Dwight Trible Cosmic Band
The World Stage
It began shortly after midnight, where the Los Angeles grid unravels into Leimert Park. At the World Stage, vocalist Dwight Trible oversaw a tight band and a rapt, full congregation, delivering a nearly two-hour concert of ecstatic positivity and consummate musicianship.
The band, featuring pianist Mark de Clive-Lowe, bassist Trevor Ware, drummer Dexter Story, violist Miguel Atwood-Ferguson, and harpist Radha Botofasina, opened with a mid-tempo tune that featured a particularly authoritative bass solo from Ware. His solid notes rose over Atwood-Ferguson's tense accompaniment.
Without pausing, the band segued into a pentatonic flutter that summoned Trible to the stage, percussion in hand. His pulled-taffy baritone bubbled up and spread across the room, taking command of the band and his audience. The band continued to build as Trible sermonized before leaving the stage and allowing the instrumentalists room to solo. When he re-emerged, he was wearing a t-shirt emblazoned with the face of drummer Billy Higgins locked in mid-performance abandon. Trible would make the same expression throughout the set.
Midway through, de Clive-Lowe played a gentle piano intro to Trible's biblical chant. “In the beginning” wafted over both Ware and Atwood-Ferguson's slow bowing. With a quick “1-2-3-4” Trible launched the band into a hard-swinging turn that pushed Atwood-Ferguson into four-stringed shrieks. Trible pounded his tambourine, controlling each step of the band's crescendo, leaving them wide-eyed and breathless by the end.
Trible followed with an original entitled “Then I'll Be Tired of You.” De Clive-Lowe's block chord intro established the straight-ahead ballad, while Atwood-Ferguson's solo summoned Stephane Grappelli's economic flights. This tune proved to be merely a breather.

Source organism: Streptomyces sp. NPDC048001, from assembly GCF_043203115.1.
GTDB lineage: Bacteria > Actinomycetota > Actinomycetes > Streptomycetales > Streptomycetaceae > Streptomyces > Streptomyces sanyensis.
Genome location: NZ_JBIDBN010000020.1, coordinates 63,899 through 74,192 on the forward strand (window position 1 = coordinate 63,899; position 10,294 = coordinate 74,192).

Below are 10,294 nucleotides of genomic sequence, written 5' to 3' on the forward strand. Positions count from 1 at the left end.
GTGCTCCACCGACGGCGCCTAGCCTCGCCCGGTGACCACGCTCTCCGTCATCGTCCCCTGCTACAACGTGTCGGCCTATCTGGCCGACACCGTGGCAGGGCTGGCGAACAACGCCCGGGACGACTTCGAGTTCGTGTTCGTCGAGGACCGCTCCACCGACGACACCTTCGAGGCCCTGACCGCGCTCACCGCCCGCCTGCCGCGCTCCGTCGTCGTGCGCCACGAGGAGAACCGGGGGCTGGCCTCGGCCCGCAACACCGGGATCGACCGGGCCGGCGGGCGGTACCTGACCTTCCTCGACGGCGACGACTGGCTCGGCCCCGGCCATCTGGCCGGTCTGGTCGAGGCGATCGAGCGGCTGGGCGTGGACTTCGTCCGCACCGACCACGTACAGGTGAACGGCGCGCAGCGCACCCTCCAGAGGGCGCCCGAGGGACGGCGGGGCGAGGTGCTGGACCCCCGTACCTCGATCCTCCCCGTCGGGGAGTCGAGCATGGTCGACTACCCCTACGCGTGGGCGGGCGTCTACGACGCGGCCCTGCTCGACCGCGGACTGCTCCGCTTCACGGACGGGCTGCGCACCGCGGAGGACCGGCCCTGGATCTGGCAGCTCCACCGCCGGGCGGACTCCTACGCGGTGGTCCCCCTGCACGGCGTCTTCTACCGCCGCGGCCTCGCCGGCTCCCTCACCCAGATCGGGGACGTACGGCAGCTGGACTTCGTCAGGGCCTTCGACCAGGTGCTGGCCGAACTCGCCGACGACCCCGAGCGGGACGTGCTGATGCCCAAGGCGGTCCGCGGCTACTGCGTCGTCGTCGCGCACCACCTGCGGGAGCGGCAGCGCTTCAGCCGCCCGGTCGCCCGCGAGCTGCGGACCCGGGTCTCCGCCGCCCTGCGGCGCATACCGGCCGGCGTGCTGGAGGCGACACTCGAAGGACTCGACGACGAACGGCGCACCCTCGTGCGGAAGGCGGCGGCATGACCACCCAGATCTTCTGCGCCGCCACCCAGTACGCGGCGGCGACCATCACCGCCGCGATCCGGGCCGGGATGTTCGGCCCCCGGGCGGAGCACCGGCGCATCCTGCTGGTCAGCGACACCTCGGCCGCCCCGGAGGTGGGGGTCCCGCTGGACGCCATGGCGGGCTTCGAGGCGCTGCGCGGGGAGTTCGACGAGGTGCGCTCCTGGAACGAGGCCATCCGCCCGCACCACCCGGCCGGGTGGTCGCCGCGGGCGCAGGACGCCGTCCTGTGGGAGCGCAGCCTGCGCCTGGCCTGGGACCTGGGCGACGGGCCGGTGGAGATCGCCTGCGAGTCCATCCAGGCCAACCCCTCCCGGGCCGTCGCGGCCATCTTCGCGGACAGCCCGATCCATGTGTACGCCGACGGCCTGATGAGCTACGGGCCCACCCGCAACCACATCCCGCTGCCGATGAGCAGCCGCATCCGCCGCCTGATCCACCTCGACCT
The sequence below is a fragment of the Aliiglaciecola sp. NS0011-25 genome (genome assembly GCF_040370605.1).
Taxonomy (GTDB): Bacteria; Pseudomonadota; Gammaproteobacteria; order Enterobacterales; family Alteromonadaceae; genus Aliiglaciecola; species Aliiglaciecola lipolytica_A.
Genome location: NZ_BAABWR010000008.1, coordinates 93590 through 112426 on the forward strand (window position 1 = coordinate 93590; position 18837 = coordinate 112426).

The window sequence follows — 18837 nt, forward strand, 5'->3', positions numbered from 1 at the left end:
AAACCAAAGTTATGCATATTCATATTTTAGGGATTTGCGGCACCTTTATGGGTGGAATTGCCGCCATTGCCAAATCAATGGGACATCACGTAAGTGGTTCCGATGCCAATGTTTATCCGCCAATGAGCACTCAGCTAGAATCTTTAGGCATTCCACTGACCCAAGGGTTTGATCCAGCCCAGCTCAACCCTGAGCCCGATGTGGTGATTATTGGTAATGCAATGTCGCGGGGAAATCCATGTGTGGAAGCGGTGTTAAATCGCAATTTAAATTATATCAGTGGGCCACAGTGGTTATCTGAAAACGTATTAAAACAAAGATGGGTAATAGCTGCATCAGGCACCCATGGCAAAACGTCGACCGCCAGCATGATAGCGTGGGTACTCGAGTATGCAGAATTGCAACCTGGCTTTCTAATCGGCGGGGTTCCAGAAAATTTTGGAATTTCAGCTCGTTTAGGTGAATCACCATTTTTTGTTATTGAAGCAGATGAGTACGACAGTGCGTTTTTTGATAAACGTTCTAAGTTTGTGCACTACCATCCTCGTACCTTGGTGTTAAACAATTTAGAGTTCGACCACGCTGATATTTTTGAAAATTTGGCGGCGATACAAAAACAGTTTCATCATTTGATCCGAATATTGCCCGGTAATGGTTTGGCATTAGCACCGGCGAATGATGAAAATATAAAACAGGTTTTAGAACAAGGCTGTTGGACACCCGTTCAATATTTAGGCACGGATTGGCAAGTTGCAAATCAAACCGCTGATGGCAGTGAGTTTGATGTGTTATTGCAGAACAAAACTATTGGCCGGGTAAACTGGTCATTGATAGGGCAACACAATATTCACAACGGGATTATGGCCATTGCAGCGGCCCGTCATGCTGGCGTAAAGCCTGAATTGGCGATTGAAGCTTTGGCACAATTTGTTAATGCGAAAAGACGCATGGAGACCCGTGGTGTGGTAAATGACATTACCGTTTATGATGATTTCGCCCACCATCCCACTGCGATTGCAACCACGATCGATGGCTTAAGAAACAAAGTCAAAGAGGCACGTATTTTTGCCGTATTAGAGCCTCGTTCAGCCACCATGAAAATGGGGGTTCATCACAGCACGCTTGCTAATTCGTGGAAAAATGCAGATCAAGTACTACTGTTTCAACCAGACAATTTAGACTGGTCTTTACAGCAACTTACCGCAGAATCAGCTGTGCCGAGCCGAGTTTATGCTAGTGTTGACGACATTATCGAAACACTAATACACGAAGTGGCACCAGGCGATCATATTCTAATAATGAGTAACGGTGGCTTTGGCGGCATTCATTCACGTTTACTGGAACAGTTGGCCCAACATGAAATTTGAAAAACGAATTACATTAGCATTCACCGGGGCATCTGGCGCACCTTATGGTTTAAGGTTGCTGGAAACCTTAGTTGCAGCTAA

Ware kicked off the next song with a propulsive vamp that inspired a brief bout of clapping from the audience. Trible erupted with vocal explosions, sometimes clutching the microphone to his chest but belting high above the frenetic band. After a series of hard-driving solos, Trible drew the song to a close with a devolving repetition of “be there brother. Be there sister.” Each reiteration was longer and less decipherable.
Following an emotive ballad with just the pianist, Trible returned to testifying. After a slow start he began to accelerate the band with his clapping. Within minutes the audience joined him, sweating and swaying to every pummeling note. Atwood-Ferguson gave a wild solo while de Clive-Lowe reached deep into the hard-bop bag.
The band closed with a gentle Ahmad Jamal propulsion. Story's mallets helped usher in Trible's slow burn on the Five Stairsteps' “Ooh Child,” reducing it to molasses with his long, low tones. His closing, whispered sermon left the crowd believing that perhaps things were in fact going to get easier.
Personal Bias: Ten years after his passing, Billy Higgins' store-front jazz church still thrives under the careful watch of his disciples. It is reassuring that his legacy continues just as he left it.
The Crowd: A living Benetton ad with a sense of swing.
Random Notebook Dump: Instead of a cover charge they should have passed a collection plate.